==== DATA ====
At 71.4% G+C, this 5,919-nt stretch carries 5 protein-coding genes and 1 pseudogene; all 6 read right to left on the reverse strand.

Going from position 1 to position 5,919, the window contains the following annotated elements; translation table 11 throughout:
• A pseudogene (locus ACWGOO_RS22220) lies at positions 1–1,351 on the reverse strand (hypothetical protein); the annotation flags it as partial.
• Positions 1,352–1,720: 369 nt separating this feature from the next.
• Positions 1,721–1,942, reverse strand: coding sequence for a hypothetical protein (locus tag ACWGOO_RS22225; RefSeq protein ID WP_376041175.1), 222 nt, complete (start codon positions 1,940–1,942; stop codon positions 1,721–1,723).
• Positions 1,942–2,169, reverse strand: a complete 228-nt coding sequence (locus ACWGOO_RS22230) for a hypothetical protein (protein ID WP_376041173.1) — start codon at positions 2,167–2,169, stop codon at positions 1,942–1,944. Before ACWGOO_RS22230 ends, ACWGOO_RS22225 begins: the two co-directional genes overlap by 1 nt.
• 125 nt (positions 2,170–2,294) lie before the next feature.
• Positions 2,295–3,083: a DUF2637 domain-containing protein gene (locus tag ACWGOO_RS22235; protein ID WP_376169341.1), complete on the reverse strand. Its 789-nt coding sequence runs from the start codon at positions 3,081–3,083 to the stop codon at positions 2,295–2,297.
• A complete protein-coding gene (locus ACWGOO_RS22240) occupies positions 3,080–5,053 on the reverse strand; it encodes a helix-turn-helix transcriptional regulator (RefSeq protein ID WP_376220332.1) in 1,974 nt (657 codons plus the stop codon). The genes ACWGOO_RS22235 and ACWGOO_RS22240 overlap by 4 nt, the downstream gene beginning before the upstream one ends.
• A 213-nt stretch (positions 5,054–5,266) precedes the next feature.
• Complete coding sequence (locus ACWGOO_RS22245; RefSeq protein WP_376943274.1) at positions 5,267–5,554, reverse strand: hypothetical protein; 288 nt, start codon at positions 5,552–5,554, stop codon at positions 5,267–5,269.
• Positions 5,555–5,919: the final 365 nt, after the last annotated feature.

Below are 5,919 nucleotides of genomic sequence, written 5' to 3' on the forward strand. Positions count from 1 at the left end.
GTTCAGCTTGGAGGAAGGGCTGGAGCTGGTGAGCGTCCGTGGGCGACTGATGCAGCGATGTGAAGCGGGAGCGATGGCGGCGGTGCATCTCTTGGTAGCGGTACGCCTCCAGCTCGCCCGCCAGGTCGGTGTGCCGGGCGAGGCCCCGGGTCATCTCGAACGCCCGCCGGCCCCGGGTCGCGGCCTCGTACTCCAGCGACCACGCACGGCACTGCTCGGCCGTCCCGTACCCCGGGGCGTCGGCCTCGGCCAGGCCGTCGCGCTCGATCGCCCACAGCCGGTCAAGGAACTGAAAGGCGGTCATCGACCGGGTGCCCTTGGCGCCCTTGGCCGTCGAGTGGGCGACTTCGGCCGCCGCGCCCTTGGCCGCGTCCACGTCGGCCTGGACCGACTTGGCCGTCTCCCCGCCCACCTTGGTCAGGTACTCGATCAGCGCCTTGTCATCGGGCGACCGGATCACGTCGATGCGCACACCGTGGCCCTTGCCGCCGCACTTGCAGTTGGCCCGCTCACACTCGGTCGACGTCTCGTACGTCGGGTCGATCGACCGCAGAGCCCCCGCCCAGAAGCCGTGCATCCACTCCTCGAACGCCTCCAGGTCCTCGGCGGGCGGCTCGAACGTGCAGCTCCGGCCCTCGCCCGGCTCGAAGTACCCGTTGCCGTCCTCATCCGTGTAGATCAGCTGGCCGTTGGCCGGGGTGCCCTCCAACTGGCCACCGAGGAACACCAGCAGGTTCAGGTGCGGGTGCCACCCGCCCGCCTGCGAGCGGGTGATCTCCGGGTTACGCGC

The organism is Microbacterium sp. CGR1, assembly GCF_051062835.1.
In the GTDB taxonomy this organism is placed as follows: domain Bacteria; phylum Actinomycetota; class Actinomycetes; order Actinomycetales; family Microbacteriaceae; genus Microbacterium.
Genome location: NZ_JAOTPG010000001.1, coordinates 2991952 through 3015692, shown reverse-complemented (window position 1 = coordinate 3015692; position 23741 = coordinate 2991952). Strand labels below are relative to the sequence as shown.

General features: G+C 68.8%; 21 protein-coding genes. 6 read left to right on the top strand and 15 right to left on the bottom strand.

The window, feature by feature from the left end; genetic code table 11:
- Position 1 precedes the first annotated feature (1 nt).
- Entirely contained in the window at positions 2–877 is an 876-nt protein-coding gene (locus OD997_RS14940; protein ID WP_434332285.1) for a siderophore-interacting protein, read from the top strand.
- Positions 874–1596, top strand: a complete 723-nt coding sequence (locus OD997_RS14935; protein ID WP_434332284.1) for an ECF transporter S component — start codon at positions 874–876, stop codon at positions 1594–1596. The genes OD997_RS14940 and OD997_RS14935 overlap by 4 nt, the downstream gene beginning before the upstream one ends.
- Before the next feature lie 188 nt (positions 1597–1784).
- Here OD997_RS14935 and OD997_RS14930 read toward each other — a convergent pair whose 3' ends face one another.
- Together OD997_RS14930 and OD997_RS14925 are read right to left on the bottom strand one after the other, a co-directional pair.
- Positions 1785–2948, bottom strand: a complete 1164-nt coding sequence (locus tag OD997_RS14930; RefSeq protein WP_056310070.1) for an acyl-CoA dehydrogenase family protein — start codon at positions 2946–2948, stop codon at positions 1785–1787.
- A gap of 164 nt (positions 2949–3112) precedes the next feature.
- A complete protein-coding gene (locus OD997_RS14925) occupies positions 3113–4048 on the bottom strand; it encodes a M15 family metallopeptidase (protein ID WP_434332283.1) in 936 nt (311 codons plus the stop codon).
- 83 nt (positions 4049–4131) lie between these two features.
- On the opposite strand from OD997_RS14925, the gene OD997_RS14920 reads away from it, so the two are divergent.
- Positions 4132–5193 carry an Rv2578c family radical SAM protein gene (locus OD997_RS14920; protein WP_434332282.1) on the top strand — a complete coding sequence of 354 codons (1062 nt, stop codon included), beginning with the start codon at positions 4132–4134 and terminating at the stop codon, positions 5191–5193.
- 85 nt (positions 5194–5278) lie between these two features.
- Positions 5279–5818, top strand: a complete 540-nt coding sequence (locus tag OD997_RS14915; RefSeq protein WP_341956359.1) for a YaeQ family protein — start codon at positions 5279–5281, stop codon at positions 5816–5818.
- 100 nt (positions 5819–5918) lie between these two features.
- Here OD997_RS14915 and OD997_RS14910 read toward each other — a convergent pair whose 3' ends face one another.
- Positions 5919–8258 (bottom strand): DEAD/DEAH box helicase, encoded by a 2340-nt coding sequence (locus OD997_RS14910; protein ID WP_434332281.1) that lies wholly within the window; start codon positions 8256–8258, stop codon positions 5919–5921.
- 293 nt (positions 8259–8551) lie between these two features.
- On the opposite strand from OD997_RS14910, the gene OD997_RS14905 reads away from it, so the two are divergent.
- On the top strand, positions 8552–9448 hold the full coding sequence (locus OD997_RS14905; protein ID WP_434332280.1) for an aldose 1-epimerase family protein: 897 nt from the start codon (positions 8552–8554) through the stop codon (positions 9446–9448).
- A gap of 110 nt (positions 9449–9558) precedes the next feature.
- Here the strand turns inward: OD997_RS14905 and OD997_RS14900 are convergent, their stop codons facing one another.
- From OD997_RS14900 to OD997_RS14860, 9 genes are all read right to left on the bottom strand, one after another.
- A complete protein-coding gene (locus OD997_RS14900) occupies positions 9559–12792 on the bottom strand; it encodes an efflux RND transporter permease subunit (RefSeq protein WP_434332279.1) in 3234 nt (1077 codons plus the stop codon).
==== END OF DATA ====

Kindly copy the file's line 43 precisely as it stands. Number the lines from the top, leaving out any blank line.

- A complete protein-coding gene (locus OD997_RS14900) occupies positions 9559–12792 on the bottom strand; it encodes an efflux RND transporter permease subunit (RefSeq protein WP_434332279.1) in 3234 nt (1077 codons plus the stop codon).